- Added Covid-19 patient ICU/CCU and non-ICU/CCU occupancy per crisis phase (Crisis Assumptions tab)
- Determine whether added Covid-19 patient occupancy rates correspond with what your facility experienced and update accordingly.
3. Adjust baseline pre-crisis and crisis inputs
Third, consider the maximum bed occupancy and OR and PR utilization rates you do not want your facility to exceed on the Pre-Crisis Assumptions tab. Adjust as needed based on your internal policy and any state regulations. If readily available, also update your facility's overall payer mix.
As for baseline crisis inputs, adjust the dates you started canceling elective surgeries and restarted elective surgeries on the Crisis Assumptions tab.
4. Scenario plan for different Covid crisis timeframes and cancelation scenarios1
All pre-populated calculators assume a second Covid-19 peak in mid-October. But one of the calculators' most powerful aspects is the ability to model Covid peaks and dips on a weekly level for your facility. Use the week-by-week table on the Crisis Assumptions tab to model one or more scenarios for how Covid-19 may proceed through semi-urgent, urgent, peak, and recovery phases.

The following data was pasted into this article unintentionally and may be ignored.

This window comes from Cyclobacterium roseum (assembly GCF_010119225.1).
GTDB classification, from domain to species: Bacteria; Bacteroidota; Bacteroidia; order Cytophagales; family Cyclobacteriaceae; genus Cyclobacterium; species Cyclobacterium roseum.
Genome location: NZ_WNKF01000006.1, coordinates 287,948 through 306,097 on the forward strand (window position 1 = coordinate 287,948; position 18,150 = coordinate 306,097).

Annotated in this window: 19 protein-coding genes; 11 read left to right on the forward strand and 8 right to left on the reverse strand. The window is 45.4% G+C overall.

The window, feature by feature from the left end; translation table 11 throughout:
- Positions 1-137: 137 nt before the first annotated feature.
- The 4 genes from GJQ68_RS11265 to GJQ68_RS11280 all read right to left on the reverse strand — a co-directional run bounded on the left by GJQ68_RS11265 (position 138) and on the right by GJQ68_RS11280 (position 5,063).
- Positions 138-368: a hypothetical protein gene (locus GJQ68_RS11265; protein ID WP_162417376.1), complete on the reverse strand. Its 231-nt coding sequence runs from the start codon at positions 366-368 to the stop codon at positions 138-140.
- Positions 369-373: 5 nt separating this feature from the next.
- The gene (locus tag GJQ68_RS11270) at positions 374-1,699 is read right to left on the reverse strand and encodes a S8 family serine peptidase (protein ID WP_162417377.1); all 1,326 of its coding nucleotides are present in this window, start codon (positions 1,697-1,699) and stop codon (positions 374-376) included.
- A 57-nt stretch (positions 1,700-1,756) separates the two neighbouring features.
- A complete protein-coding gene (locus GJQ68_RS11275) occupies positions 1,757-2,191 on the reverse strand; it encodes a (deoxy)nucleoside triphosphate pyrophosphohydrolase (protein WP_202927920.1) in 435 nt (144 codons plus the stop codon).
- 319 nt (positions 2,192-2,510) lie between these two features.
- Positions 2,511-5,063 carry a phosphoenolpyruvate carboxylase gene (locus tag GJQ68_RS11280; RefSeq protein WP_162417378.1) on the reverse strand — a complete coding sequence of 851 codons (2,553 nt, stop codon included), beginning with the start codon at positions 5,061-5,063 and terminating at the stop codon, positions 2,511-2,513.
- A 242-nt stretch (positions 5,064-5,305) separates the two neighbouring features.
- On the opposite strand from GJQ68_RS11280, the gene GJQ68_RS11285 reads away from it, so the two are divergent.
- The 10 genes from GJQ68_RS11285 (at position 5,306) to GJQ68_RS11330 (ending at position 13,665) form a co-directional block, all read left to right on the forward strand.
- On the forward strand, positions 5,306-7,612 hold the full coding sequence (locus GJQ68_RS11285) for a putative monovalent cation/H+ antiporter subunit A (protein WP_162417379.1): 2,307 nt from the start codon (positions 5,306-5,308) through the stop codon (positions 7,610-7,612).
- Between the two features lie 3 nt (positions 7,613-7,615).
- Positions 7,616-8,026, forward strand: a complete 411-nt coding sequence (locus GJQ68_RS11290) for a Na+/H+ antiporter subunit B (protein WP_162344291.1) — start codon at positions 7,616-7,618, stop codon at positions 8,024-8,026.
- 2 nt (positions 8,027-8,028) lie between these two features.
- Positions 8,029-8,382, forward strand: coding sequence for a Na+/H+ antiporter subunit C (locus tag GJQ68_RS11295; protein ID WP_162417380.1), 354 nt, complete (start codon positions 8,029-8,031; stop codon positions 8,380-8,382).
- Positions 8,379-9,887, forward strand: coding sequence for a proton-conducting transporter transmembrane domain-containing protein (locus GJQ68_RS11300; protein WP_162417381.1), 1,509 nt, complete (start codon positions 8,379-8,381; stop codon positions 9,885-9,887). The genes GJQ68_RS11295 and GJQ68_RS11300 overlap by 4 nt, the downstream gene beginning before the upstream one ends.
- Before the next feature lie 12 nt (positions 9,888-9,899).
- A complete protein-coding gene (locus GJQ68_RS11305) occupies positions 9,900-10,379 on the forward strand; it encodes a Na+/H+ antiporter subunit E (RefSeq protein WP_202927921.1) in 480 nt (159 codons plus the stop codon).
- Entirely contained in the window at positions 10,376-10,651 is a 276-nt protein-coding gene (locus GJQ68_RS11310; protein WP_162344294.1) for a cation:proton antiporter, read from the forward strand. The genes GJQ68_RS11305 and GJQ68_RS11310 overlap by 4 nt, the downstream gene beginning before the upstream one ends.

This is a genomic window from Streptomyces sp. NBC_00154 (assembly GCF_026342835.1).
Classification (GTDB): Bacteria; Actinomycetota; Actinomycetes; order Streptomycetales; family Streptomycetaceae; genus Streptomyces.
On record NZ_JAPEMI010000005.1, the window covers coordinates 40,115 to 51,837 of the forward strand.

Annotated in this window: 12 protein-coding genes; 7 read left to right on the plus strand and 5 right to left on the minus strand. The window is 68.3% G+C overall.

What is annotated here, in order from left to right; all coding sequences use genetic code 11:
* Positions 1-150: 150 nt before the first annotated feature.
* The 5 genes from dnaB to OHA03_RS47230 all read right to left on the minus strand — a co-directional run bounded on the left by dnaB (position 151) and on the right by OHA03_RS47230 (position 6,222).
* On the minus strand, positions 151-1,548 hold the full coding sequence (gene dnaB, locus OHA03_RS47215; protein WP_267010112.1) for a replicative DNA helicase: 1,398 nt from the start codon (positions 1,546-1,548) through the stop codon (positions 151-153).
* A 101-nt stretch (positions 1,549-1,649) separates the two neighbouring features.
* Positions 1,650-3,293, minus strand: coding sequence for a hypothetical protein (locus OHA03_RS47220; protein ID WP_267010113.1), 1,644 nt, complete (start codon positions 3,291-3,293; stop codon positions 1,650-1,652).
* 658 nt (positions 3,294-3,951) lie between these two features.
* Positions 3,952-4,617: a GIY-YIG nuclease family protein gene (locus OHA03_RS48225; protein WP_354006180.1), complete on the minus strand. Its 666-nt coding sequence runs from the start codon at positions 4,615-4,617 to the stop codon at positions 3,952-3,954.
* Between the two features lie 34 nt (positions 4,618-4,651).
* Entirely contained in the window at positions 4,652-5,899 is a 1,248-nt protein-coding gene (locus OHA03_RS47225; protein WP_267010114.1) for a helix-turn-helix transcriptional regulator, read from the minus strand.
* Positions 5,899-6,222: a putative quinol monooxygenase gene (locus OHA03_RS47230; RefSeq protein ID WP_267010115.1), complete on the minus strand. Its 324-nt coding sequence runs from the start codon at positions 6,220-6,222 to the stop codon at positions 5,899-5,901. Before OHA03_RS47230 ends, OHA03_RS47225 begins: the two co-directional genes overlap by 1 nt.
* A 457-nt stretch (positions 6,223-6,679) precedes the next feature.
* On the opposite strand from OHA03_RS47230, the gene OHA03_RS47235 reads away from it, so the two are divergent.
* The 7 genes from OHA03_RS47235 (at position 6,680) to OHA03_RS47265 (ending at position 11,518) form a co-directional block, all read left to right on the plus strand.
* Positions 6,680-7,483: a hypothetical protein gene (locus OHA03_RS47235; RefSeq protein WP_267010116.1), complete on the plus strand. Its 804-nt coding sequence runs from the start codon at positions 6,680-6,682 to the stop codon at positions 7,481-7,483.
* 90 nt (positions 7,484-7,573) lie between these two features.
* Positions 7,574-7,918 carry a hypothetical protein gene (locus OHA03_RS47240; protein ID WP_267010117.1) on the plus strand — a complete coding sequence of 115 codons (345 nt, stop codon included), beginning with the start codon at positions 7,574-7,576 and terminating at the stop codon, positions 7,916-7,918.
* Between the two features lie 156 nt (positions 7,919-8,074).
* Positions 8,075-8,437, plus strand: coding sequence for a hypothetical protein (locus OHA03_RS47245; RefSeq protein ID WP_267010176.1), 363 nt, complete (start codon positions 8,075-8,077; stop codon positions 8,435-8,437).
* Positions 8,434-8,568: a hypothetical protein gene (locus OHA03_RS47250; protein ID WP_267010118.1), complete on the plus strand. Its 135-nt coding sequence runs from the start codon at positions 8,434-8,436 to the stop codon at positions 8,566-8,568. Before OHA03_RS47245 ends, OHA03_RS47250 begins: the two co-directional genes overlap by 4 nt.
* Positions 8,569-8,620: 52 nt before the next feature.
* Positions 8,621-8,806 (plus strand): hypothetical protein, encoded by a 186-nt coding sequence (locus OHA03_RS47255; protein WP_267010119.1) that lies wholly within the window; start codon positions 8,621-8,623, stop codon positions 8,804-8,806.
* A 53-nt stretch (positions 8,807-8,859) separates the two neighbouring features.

A second powerful feature is the ability to account for and strategically plan cancelations on the service-line level. On the service-specific Elective Cancelation Planning tab, check the percent of electives your hospital must cancel due to capacity. Then, based on choice and state mandates, adjust your percent of cancelations by Covid-19 crisis phase and service line to model cancelation scenarios.
5. Test restart capacity allocation strategies1
Finally, to best estimate potential losses, you can adjust the dark grey "Percent of Available Capacity Allocated to Restarting Service" column on the Restart Planning tab in two ways:
- If you have the staffing and ability to fully prioritize target, lucrative service lines, delete the preliminary 0.4% capacity allocation percentages across all services, and proceed by allocating as much capacity as is needed to clear 100% of backlogged and new demand cases for each of your top priority services.